Subscribe to BirdNote

Sign up to receive a weekly email preview of the following week's shows!

Sign Up
Support BirdNote

Help BirdNote tell more stories, reach more people, and inspire action.


You are here

Great Blue Heron, Alone Again

Summer in a colony, winter in solitude...

Great Blue Herons nest in colonies, in adjoining trees or with several nests in one tree. But by autumn, the adults and gangly young have left the nests to take up solitary lives, a pattern that is the reverse of many other species. After all the "togetherness" of the nesting colonies, the Great Blue Herons spend the off-season by themselves.

Do you have a photo of a Great Blue Heron? Share it on BirdNote's Facebook page.

Full Transcript



Great Blue Heron, Alone Again

Adapted from a script written by Frances Wood

This is BirdNote!
[Waves splashing on shore and kronk, kronk, kronk of Great Blue Heron]
That prehistoric-sounding call is from a Great Blue Heron. This tall, stately bird is commonly seen standing alone on beaches, in marshes, on docks and pilings, even on tree branches. Watching.  Waiting.
[Heron colony vocalizations]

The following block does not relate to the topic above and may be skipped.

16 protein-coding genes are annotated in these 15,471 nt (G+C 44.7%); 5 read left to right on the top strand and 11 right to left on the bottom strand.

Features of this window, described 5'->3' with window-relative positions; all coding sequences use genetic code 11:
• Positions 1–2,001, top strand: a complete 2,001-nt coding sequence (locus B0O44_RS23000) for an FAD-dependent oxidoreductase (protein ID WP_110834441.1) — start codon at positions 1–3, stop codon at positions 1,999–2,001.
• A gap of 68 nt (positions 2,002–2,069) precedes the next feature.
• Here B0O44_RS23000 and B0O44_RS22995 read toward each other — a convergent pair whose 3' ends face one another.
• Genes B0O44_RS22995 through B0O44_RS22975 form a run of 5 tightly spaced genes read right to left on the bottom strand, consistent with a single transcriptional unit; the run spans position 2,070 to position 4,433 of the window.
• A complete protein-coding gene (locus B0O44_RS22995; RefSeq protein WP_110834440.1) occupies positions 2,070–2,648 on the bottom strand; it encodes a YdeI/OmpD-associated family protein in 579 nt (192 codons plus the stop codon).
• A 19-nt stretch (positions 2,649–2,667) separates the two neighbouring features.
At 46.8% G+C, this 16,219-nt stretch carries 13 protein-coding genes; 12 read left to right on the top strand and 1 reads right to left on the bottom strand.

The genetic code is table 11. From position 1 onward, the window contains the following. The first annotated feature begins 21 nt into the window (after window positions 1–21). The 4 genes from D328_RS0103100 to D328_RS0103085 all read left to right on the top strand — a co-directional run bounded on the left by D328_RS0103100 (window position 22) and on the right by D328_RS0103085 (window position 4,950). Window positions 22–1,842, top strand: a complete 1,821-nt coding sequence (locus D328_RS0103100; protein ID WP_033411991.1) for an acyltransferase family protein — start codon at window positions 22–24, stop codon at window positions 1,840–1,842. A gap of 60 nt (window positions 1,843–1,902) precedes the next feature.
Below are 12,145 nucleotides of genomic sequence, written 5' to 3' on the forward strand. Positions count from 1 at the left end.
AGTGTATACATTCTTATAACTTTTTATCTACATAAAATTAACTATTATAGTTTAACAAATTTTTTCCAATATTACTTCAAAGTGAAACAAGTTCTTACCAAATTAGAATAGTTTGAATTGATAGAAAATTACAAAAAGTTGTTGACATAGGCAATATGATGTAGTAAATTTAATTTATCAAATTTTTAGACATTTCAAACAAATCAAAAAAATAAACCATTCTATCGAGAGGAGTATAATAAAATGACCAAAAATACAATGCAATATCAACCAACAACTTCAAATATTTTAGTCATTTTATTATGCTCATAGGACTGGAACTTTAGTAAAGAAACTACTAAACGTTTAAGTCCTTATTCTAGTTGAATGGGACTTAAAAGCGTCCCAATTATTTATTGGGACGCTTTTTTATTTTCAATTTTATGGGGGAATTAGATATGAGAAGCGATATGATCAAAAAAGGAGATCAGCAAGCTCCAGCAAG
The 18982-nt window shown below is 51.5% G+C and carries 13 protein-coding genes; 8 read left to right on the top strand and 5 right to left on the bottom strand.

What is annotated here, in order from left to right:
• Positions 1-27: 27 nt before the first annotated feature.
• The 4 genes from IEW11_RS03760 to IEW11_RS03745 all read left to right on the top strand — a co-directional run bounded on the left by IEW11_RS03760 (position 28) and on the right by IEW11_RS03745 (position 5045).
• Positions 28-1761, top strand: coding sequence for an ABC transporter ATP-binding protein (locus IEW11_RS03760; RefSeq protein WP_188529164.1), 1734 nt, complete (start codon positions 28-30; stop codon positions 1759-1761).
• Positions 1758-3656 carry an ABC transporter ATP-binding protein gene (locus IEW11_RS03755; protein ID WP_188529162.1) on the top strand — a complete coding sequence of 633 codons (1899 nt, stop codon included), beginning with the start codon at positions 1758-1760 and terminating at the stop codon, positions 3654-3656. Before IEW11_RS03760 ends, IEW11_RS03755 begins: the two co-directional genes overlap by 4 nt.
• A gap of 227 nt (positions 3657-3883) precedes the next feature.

Now, from earlier this summer, the raucous sound of a colony of nesting Great Blue Herons.
[Heron colony vocalizations]
Herons collect into groups for nesting, constructing their spartan stick nests in adjoining trees. Several nests may be crammed into one tree.  As many as 60 nests in a colony can create quite a frenzy!  Nesting in large colonies helps protect the young from predators.
But by this time of year, the adults and gangly young have left the nests to take up solitary lives along beaches, marshes, lake-edges, and rivers. After all the “togetherness” of the nesting colonies, the herons spend the off-season by themselves, a pattern that is the reverse of many other species.
During fall and winter, they defend the areas where they feed as adamantly as other birds defend their nesting territories in spring. The herons challenge and scare away intruders, including other Great Blue Herons, by sounding this call.
[Single Great Blue Heron calling]
It may sound strange, but it’s one beautiful bird. Got a photo? Share it with our listeners. Begin at our website, I’m Michael Stein.
Call of the single Great Blue Heron provided by The Macaulay Library of Natural Sounds at the Cornell Lab of Ornithology, Ithaca, New York. Recorded by C.A. Sutherland
Heron colony recorded by Kessler Productions
Producer: John Kessler
Executive Producer: Chris Peterson
© 2014 Tune In to     August 2016     Narrator: Michael Stein
ID#083105GBHEKPU                      GBHE-03b


Sights & Sounds


By submitting this form, you accept the Mollom privacy policy.

Related topics: